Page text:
Congressman Joseph Kennedy III offered Suffolk University Law School graduates lessons about the elusiveness of justice in a commencement address that described “the disparity between those with access to power and protection” and those without connections and too tired to fight the battle.
He explained that this disparity is why attorneys need to remember that the law is personal, and to pay attention to the stories of those both lifted up and cast down by the nation’s system of justice.
Questions he could not answer
Kennedy recounted traveling to the Dominican Republic as a Peace Corps volunteer, where he helped a group of tour guides who were being exploited by an international tourist company. Through his help they gained increased wages and better work conditions.
Yet sugar cane workers nearby slogged through their days with no running water, no electricity and no sanitation, and the same people who had welcomed and cared for Kennedy showed little sympathy for these similarly oppressed workers.
“How could that be? How could the laws be ignored so blatantly by good people?” These questions, which he could not answer, pushed Kennedy toward law school, he said.
Once there, he saw the workings of the Boston Housing Court up close, watching families’ lives ruined. “The families we helped were subject to the very same laws that lay beyond the reach of those we didn’t [help],” he said. “What separated those who came through the system with a fairer outcome and those who didn’t was simply the presence of a lawyer.”
Kennedy also recalled a man he met as an assistant district attorney who would commit petty theft in wintertime just so he would be arrested and thus have a warm place to stay and food to eat.
A touch of humor
Kennedy, who received an honorary Doctor of Laws degree at the Law School ceremony, also shared a bit of humor, noting that as a newly designated Suffolk alumnus he is now a member of “New England’s best alumni network” and won’t get any funny looks when he crashes Suffolk parties in D.C.
“All that stands between you and a diploma is a ruthless graduation week hangover and me, but I’m one of the only Democrats who doesn’t have to rush off to Iowa or New Hampshire,” he said. “And you thought you were going to make it home to watch [Game of Thrones]. Well, settle in.”
Students promoting access to justice
Kennedy assured the Class of 2019 that the work they had already done in law school was proof that the law could actually serve ordinary people.
“Since the day you stepped foot onto the Suffolk Law campus, you haven’t asked for permission or waited for the validation of a diploma to do your part,” he said, noting that the class “had contributed more than 32,000 hours of free legal service to your neighbors facing eviction and racism, claiming asylum, fleeing domestic violence and asking for justice when wrongfully accused.”
By way of example of the Class of 2019’s selflessness and service, he shared the stories of a few graduating students, including U.S. Marine Captain Justin Rhuda.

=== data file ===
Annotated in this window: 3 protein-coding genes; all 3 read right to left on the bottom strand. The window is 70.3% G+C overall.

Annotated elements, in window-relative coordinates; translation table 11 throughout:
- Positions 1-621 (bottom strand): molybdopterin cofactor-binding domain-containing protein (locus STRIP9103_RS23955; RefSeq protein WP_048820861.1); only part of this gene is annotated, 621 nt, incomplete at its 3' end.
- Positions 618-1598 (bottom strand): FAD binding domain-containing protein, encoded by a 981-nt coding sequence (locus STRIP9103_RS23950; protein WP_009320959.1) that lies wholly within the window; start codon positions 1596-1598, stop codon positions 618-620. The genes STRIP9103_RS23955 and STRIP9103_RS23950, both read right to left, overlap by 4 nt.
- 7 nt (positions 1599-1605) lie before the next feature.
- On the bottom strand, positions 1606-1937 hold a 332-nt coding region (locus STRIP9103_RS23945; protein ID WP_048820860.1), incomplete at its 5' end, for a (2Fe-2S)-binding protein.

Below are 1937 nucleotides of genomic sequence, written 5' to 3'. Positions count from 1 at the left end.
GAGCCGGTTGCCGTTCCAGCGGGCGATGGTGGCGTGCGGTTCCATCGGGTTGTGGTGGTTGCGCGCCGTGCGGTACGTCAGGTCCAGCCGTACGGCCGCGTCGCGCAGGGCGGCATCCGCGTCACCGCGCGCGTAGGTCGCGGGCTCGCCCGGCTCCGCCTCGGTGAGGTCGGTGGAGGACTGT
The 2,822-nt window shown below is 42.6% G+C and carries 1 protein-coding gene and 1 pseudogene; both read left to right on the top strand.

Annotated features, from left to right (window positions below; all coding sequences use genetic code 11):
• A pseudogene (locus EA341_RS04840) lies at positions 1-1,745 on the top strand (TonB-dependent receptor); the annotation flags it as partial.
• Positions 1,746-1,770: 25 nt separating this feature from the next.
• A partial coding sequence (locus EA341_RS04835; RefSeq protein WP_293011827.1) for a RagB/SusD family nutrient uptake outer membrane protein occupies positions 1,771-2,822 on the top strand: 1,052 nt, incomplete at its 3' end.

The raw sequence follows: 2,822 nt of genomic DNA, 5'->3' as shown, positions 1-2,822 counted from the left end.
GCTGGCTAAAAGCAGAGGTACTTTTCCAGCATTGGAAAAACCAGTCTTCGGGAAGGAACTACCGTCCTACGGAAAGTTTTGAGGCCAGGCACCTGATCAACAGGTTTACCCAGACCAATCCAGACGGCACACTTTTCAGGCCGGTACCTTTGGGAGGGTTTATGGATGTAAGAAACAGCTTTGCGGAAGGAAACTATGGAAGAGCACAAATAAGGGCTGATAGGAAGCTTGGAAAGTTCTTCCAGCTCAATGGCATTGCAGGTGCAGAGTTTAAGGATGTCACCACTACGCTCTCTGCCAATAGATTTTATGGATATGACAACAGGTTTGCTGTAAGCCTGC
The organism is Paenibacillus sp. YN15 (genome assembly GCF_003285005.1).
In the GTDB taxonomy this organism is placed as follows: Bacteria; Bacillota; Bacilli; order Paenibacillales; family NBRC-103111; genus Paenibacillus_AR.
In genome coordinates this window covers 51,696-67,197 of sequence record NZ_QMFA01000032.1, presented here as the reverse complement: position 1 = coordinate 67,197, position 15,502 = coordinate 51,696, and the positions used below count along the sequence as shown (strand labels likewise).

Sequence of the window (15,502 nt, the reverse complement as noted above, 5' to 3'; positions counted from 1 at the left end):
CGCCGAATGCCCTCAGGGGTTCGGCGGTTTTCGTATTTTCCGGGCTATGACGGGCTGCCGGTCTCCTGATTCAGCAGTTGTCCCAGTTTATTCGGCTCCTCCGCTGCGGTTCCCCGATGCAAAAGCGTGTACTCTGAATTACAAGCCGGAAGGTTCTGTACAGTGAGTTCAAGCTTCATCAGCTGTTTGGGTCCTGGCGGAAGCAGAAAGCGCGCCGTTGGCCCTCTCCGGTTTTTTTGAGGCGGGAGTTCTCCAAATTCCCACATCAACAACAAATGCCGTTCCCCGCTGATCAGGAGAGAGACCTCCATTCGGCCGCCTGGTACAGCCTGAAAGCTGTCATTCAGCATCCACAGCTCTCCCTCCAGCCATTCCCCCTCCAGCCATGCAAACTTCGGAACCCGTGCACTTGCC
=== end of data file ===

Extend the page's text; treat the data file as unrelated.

Rhuda “spent two years fighting ISIS in Iraq and Syria, only to return to the United States, enroll in law school, and work pro bono for Veterans Legal Services.” Rhuda had “saved the roof over the head of a former U.S. Army prisoner of war and his family teetering on the precipice of homelessness,” Kennedy added.
He left the graduates of 2019 with a challenge: “To advance the law, shield it and strengthen it, and enable it for those beyond its touch.”
About Joseph Kennedy III
U.S. Rep. Joe Kennedy III is pursuing a national agenda focused on social justice as he serves his fourth term in Congress, while also addressing mental health and addiction, energy costs, manufacturing and STEM education, reflecting constituent priorities.
Kennedy, a former prosecutor and legal aid volunteer, in 2015 helped establish the first Congressional Access to Legal Services Caucus, which in recent years has fought to retain Legal Services Corporation funding. He also is working to strengthen protections for transgender students and military service members as chair of the Congressional LGBT Caucus’s Transgender Equality Task Force.
He is a member of the House Energy & Commerce Committee and an original sponsor of the Green New Deal resolution.
He holds a bachelor’s degree in Management Science and Engineering from Stanford University and a JD from Harvard Law School.
The Suffolk University Law School Class of 2019 is made up of 328 new alumni who received juris doctor, master of laws or doctor of juridical science degrees. The Law School ceremony was one of three Suffolk commencements held on Sunday, May 19, at The Rockland Trust Bank Pavilion on the Boston waterfront.
Suffolk University conveyed a total of 2,137 undergraduate and advanced degrees during weekend ceremonies for the Sawyer Business School, College of Arts & Sciences and Law School.-----
Suffolk University Law School, located in the heart of Boston, is dedicated to welcoming students from all backgrounds and circumstances and educating them to become highly skilled and ethical lawyers who are well prepared to serve in their local communities, across the nation and around the world. Suffolk Law has strong day and evening divisions. Its curriculum includes specialty concentrations, joint-degree programs and LLM offerings. A wide range of nationally ranked clinical and legal practice skills programs complement internships and moot court competitions that provide students with experiential opportunities. Suffolk University is comprised of the Law School, College of Arts & Sciences and Sawyer Business School.
More from Suffolk University Law School Commencement 2019
Text of Speeches
Sara Wilson [PDF], Student Speaker